Courtesy of Xiaoyan Li

Scientists found an inexpensive method to test for contamination using a smartphone camera.

Clara Olshansky
August 23, 2017

According to a recent water safety investigation, 63 million Americans have been exposed to contaminated drinking water in the past decade alone. Testing tap water or well water at home can be done with relatively affordable, off-the-shelf test strips that check for one or more contaminants, or a comprehensive analysis can be performed by a professional for a couple hundred dollars. But researchers at Michigan State University may have found an "app for that" method to test drinking water.

When a droplet of water or any other liquid evaporates, the particulates it contains will make their way to the outside edge, leaving a ring of residue in what is known as the "coffee ring effect," due to its similarity to the stain a mug of coffee might leave on the table. The so-called coffee rings left by tap water are different for each water supply. The unique stain left by an evaporated droplet can tell us what solids (for example, lead) are dissolved in the water, the alkalinity of the water, and the hardness of the water (how much calcium and magnesium the water contains). As MSU Professor Rebecca Lahr, Ph.D., who has been studying the coffee ring effect for years, puts it, "There is a stunning amount of information there to analyze. The residue patterns for tap water are like fingerprints that can be used to identify what's in a sample."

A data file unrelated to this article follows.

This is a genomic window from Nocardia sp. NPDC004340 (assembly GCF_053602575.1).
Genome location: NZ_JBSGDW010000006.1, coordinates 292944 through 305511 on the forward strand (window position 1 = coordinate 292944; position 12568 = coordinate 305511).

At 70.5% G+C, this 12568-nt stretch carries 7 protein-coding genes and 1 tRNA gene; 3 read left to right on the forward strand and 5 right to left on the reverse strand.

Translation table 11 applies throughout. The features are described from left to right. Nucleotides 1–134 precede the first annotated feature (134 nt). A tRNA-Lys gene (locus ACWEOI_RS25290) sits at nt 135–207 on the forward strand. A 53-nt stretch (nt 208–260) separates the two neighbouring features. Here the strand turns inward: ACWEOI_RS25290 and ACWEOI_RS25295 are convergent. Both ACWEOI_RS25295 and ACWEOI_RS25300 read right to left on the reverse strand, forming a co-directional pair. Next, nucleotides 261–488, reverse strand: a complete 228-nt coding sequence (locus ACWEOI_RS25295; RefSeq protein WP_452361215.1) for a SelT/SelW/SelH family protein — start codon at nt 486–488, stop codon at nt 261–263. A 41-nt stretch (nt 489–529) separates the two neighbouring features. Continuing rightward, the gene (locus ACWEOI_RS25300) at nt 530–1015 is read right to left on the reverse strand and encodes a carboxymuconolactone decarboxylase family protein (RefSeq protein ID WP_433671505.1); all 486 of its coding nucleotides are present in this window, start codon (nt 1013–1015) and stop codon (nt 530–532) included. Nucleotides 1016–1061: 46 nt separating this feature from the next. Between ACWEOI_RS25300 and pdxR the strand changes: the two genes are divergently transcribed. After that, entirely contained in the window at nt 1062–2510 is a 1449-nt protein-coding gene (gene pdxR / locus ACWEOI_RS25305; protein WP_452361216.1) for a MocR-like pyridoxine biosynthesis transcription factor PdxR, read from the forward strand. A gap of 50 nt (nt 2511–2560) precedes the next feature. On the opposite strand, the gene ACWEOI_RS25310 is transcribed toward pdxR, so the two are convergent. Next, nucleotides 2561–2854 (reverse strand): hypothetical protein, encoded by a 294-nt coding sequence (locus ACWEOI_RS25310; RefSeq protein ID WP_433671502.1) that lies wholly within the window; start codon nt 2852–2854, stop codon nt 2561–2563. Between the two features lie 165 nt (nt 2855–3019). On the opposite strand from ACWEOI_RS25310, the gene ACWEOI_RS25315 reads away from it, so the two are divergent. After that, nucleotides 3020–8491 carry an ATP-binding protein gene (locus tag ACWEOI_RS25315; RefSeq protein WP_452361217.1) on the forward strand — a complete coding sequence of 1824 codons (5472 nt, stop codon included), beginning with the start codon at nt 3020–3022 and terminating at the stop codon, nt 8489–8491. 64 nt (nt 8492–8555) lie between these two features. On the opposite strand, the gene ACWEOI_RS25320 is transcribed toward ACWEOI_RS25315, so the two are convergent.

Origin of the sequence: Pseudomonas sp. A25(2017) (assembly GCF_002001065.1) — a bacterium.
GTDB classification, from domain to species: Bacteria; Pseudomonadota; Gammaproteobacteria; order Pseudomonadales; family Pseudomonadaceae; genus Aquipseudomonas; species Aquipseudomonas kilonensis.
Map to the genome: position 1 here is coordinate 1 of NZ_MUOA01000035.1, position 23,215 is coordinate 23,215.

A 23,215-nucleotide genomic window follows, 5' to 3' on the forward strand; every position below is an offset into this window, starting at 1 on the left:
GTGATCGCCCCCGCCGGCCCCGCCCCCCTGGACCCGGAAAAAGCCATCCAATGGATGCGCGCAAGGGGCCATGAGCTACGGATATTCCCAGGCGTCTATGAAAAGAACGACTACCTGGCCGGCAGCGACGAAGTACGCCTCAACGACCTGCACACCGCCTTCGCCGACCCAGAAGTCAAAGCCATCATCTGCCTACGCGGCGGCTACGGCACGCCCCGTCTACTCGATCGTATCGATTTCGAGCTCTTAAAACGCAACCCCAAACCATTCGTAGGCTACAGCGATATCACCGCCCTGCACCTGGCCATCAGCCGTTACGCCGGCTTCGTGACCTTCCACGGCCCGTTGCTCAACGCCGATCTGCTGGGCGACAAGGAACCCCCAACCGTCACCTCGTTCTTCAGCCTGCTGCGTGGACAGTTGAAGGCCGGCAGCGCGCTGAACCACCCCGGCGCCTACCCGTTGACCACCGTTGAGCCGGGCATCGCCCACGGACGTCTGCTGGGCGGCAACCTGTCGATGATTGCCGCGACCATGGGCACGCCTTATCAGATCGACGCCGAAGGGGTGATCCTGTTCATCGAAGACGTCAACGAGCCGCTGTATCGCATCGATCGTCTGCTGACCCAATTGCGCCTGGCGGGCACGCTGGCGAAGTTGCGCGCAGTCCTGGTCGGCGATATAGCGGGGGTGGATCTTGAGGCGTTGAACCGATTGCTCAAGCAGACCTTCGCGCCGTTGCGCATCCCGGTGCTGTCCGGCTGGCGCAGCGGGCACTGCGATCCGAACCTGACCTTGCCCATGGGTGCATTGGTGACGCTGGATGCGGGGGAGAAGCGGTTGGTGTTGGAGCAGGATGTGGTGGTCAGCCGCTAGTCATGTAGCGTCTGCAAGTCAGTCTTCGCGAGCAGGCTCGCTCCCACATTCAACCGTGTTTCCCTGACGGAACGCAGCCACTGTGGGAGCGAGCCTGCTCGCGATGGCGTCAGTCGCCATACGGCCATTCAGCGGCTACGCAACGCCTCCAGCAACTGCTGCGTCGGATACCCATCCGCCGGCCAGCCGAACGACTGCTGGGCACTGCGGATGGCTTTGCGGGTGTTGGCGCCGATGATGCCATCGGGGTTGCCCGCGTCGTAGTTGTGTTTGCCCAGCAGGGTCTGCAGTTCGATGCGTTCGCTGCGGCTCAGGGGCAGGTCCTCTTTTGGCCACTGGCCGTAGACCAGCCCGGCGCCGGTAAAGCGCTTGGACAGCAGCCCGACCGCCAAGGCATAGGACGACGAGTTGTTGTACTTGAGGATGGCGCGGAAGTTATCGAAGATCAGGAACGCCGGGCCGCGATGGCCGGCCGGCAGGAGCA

What makes Lahr and her team's approach to testing water so unique is the method they're using to collect and compare these samples: A smartphone camera. In Lahr's lab at Michigan State, researchers let drops of water evaporate on low-cost aluminum substrates—wafer-thin plates of metal—then take cell phone photos of the leftover residue through an inexpensive jeweler's loupe.

The hope is that, with enough of these pictures taken, researchers can amass a library of different coffee ring effect patterns, so that, when we don't know what's in a water supply, we can compare it with what we already know. The ease and speed with which these comparisons can be conducted could be essential to tipping us off when water needs further testing. As the American Chemical Society points out in this video on Lahr's project, in the wake of water pollution crises in places like Flint, Michigan, Toledo, Ohio, and Charleston, West Virginia, finding ways to let cities and even citizens test water early, often, and inexpensively is more important than ever.